As my dining companion and I crossed the Sanibel Causeway and made our way along the winding back roads to Malia Island Fusion, an extraordinary thing happened. The lights of the mainland receded and the darkness of Sanibel’s preserved wilderness took over. The stars shone brighter overhead, and we cracked our windows to breathe in the wild green smell. An island feeling washed over us.
Set inside the Sanibel Island Golf Club but open to the public, Malia has a new menu that features our local islands through dishes like yellowtail snapper and Gulf shrimp. It nods to the Caribbean islands with accents of jerk seasoning. And it folds in the Hawaiian Islands with flown-in exotics like moonfish. This is all in an island-casual but still refined setting.
Seated at a center table with on-trend basket lighting overhead and a tropical mural against the far wall, my friend and I began by ordering cocktails from Malia’s creative drink list. He had the Yooper ($11) with whiskey, maple syrup, bitters and lemon, a pleasantly strong concoction, while I opted for the relaxed and effervescent Paloma ($11) made with tequila, grapefruit and lime juices, simple syrup and soda.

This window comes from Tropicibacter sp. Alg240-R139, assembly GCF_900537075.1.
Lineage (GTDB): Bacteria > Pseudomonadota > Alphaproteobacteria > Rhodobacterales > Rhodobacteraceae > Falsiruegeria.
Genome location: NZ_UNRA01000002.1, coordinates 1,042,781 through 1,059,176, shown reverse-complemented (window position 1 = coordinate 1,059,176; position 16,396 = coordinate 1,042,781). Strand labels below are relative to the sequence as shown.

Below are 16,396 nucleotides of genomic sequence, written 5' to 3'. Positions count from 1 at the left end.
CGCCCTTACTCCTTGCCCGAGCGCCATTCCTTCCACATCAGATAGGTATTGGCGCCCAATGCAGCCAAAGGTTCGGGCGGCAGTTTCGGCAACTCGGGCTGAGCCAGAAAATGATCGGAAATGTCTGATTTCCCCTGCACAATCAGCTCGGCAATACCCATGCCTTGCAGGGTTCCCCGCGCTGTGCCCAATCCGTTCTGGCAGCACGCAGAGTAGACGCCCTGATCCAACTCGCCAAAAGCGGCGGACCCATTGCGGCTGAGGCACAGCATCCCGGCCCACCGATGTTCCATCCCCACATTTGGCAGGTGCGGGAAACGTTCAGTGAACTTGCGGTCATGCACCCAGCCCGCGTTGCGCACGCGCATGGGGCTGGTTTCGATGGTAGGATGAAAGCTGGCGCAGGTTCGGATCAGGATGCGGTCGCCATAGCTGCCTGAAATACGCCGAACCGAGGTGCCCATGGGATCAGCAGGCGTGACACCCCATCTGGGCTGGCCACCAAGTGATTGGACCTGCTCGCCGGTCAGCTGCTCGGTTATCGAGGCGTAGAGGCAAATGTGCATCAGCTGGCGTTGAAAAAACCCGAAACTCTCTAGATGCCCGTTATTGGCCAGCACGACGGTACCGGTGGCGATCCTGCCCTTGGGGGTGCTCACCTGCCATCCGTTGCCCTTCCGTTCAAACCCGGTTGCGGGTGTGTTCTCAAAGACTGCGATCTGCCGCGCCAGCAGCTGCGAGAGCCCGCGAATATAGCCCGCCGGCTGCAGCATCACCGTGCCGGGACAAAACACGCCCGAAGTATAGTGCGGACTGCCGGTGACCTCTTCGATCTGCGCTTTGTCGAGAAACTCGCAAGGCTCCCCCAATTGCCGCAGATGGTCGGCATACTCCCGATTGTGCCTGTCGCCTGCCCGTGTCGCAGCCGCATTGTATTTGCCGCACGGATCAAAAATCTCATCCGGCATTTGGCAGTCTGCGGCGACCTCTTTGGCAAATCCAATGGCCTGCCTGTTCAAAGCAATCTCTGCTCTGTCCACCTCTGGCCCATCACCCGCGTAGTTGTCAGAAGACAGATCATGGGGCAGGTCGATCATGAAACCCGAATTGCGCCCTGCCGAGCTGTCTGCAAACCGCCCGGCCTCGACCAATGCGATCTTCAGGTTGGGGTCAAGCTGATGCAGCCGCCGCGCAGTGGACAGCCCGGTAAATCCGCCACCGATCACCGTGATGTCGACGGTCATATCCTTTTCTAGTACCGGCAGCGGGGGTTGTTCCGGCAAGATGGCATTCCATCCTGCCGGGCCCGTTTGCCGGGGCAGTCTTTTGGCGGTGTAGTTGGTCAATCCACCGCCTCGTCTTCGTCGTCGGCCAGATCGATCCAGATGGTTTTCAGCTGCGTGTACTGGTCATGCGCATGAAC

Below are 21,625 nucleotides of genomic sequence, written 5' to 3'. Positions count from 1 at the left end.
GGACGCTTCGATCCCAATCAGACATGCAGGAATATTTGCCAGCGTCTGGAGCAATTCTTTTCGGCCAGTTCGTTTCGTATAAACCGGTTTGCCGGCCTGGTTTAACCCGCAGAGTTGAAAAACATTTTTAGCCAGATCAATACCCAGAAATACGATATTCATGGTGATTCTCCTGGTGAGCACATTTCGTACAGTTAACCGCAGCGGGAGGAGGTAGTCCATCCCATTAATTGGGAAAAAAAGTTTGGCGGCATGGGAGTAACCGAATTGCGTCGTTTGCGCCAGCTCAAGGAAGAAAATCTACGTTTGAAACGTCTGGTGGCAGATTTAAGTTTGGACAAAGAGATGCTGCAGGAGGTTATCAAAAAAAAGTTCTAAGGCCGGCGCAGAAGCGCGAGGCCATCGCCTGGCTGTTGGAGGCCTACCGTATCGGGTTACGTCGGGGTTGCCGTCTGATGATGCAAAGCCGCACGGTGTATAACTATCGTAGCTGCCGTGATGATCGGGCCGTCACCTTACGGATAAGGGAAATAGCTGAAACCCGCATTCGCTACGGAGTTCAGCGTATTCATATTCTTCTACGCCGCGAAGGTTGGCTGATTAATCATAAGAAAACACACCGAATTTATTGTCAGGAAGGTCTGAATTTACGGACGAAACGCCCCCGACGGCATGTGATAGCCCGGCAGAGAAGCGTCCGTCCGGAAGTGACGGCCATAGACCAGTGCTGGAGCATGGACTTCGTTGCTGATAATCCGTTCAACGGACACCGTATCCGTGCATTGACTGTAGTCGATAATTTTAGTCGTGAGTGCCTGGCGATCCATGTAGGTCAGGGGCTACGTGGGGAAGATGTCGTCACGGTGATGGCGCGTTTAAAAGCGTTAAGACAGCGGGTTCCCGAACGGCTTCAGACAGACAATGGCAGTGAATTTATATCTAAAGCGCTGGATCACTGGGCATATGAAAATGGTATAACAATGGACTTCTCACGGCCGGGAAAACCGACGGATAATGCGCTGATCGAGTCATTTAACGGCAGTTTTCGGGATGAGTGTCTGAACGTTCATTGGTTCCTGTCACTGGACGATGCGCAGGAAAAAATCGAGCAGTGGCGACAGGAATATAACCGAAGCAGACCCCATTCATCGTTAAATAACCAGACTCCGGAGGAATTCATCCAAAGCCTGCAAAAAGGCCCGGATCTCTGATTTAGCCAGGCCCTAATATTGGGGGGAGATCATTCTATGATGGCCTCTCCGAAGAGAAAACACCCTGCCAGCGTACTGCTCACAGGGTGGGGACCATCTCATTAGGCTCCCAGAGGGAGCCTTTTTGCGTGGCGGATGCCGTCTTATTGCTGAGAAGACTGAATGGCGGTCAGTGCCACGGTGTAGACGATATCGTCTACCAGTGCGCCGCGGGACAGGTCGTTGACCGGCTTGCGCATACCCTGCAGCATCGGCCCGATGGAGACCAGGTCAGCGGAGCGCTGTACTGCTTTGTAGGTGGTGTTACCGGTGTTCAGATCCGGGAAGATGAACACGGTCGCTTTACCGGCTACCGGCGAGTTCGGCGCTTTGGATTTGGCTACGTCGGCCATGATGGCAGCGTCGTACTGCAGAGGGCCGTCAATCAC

We sipped our drinks and ordered a pair of appetizers, the ahi tuna balls ($12) and the grilled oysters ($12). Furikake panko-crusted, sprinkled with sesame seeds and served with a sesame-ginger sauce for dipping, the crispy and spicy tuna rounds were both inventive and immensely satisfying. When my companion nudged an extra ball in my direction, I didn’t hesitate. The grilled oysters, served warm, featured a unique combination of flavors with oysters on the half shell covered in black miso butter, casino breadcrumbs and a layer of manchego cheese.
For our main courses, we ordered two of Malia’s most popular dishes. The fish stew ($38) was a direct inspiration from our favorite Thai flavors, combining fresh fish, mussels, shrimp, clams and scallops in a coconut-milk broth accented with lemongrass and green curry. The grilled lamb chops ($36) were expertly seasoned with jerk spices and served with a lime beurre blanc that made me want to lick the plate (though I held myself back). The dish also came with a surprising side, a blend of cubed plantains and basmati rice that at first had me perplexed (“What is this in the rice?”) but then left me ravenous for more.
At the end of our meal, we followed our waitress’ recommendation and split a slice of the salted caramel popcorn chocolate cake ($8). She assured us it was the moistest cake she’d ever had, and the cake lived up to her word. Infused with caramel and topped with a layer of salted caramel whipped cream, the cake was stunningly indulgent (and delicious).
There’s something special about island life, and Malia does an excellent job of infusing that specialness into its menu and design. Here’s to hoping for more starlit drives to Sanibel with this inventive restaurant as our destination.
1100 Par View Drive, Sanibel, 472-9222, maliafoods.com. Open Monday through Thursday, 11 a.m. to 9 p.m., and Friday and Saturday, 11 a.m. to 10 p.m. Closed Sunday. Wheelchair-accessible. Reservations recommended.